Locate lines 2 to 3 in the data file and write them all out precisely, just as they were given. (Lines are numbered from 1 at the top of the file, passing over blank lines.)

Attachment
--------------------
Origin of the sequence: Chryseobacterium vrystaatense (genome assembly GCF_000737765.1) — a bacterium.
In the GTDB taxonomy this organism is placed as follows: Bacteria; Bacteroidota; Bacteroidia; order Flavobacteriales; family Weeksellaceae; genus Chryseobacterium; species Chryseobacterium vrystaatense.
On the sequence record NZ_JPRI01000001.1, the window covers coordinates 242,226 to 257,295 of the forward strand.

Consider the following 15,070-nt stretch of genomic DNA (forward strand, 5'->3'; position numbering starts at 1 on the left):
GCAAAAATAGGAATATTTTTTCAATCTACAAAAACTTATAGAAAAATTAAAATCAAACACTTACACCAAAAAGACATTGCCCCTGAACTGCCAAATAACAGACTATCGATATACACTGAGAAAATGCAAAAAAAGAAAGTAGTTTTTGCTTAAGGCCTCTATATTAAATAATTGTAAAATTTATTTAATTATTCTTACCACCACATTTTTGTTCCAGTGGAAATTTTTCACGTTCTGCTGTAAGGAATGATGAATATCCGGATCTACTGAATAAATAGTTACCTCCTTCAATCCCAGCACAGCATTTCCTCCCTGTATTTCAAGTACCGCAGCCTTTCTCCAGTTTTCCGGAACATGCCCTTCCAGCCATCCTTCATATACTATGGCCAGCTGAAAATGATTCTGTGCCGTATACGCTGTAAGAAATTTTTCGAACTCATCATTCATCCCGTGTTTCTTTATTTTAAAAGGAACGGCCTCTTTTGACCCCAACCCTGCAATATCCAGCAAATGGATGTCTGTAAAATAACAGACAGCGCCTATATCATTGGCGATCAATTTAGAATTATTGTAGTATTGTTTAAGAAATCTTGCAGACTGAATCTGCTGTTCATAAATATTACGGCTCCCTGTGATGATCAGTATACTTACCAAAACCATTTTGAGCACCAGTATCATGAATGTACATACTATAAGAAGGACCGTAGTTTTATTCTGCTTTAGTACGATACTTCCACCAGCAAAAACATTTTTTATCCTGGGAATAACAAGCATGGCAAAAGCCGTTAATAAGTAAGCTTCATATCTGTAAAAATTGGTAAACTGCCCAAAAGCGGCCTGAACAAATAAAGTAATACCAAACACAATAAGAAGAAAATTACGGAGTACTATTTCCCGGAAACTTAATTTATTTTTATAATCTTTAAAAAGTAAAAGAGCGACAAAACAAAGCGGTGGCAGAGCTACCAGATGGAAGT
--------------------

In the GTDB taxonomy this organism is placed as follows: Bacteria; Bacteroidota; Bacteroidia; order Flavobacteriales; family Weeksellaceae; genus Chryseobacterium; species Chryseobacterium vrystaatense.
On the sequence record NZ_JPRI01000001.1, the window covers coordinates 242,226 to 257,295 of the forward strand.